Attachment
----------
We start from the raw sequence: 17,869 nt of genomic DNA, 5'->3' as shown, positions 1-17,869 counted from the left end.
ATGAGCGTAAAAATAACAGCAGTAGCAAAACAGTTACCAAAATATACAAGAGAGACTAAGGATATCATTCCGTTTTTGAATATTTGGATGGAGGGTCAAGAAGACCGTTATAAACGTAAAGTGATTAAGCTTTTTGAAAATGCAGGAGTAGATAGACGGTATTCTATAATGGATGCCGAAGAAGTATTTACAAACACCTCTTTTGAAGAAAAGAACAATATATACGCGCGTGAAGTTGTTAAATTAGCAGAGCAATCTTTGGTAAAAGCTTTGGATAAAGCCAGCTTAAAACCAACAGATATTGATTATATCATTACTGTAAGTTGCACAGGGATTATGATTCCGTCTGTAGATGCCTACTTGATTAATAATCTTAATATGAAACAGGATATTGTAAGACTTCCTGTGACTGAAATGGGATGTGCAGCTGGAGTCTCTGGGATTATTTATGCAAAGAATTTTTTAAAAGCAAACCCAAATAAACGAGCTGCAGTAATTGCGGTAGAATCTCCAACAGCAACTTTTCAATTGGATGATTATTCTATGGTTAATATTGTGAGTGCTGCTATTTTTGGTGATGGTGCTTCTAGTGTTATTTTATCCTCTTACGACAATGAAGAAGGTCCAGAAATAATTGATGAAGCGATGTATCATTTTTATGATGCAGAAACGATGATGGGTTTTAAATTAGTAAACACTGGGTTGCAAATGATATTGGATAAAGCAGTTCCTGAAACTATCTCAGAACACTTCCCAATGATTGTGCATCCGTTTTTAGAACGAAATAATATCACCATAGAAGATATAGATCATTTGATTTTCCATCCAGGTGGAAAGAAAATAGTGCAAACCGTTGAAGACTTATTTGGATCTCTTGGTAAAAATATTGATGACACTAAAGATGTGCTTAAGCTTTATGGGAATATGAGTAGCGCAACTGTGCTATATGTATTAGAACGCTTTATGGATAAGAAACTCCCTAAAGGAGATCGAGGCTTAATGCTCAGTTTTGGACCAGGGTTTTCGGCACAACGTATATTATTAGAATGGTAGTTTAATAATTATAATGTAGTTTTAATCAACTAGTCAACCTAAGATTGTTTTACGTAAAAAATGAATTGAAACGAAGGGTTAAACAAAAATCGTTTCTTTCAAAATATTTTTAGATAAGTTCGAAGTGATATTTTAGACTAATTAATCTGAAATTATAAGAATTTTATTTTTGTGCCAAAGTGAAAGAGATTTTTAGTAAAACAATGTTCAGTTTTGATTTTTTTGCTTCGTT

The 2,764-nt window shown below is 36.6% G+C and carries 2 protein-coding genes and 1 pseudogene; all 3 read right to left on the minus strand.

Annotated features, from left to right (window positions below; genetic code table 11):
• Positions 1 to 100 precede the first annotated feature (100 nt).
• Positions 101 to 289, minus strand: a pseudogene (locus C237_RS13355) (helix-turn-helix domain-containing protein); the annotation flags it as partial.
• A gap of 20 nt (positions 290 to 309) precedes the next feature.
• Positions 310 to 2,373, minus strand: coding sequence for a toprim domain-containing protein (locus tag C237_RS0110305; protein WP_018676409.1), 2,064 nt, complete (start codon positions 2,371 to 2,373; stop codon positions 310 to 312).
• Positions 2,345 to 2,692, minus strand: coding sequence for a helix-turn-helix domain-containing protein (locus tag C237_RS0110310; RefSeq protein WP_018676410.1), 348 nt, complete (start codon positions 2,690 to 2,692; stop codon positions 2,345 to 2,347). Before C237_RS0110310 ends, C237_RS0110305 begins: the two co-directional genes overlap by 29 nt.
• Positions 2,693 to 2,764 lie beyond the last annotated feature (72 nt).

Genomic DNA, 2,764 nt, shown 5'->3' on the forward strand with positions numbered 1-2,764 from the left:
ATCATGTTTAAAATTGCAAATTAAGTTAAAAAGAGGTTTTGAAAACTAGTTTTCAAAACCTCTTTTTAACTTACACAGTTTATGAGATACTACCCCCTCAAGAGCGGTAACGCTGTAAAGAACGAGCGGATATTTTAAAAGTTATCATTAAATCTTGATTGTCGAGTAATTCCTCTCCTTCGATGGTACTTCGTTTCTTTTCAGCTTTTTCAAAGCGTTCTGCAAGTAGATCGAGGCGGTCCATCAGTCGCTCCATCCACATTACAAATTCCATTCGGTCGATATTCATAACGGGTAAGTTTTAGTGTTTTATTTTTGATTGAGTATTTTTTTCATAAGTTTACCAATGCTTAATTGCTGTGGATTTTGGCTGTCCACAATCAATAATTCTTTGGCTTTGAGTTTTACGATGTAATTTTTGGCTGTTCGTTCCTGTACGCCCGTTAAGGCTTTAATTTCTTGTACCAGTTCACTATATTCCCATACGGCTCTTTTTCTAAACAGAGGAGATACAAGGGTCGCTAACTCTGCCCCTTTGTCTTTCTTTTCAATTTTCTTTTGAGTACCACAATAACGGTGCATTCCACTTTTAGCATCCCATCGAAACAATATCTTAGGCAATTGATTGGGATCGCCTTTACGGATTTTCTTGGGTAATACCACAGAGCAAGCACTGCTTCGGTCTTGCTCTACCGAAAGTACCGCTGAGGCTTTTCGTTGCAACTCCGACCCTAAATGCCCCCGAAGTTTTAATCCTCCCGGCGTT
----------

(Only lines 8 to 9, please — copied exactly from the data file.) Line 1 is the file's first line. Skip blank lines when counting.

• Positions 310 to 2,373, minus strand: coding sequence for a toprim domain-containing protein (locus tag C237_RS0110305; protein WP_018676409.1), 2,064 nt, complete (start codon positions 2,371 to 2,373; stop codon positions 310 to 312).
• Positions 2,345 to 2,692, minus strand: coding sequence for a helix-turn-helix domain-containing protein (locus tag C237_RS0110310; RefSeq protein WP_018676410.1), 348 nt, complete (start codon positions 2,690 to 2,692; stop codon positions 2,345 to 2,347). Before C237_RS0110310 ends, C237_RS0110305 begins: the two co-directional genes overlap by 29 nt.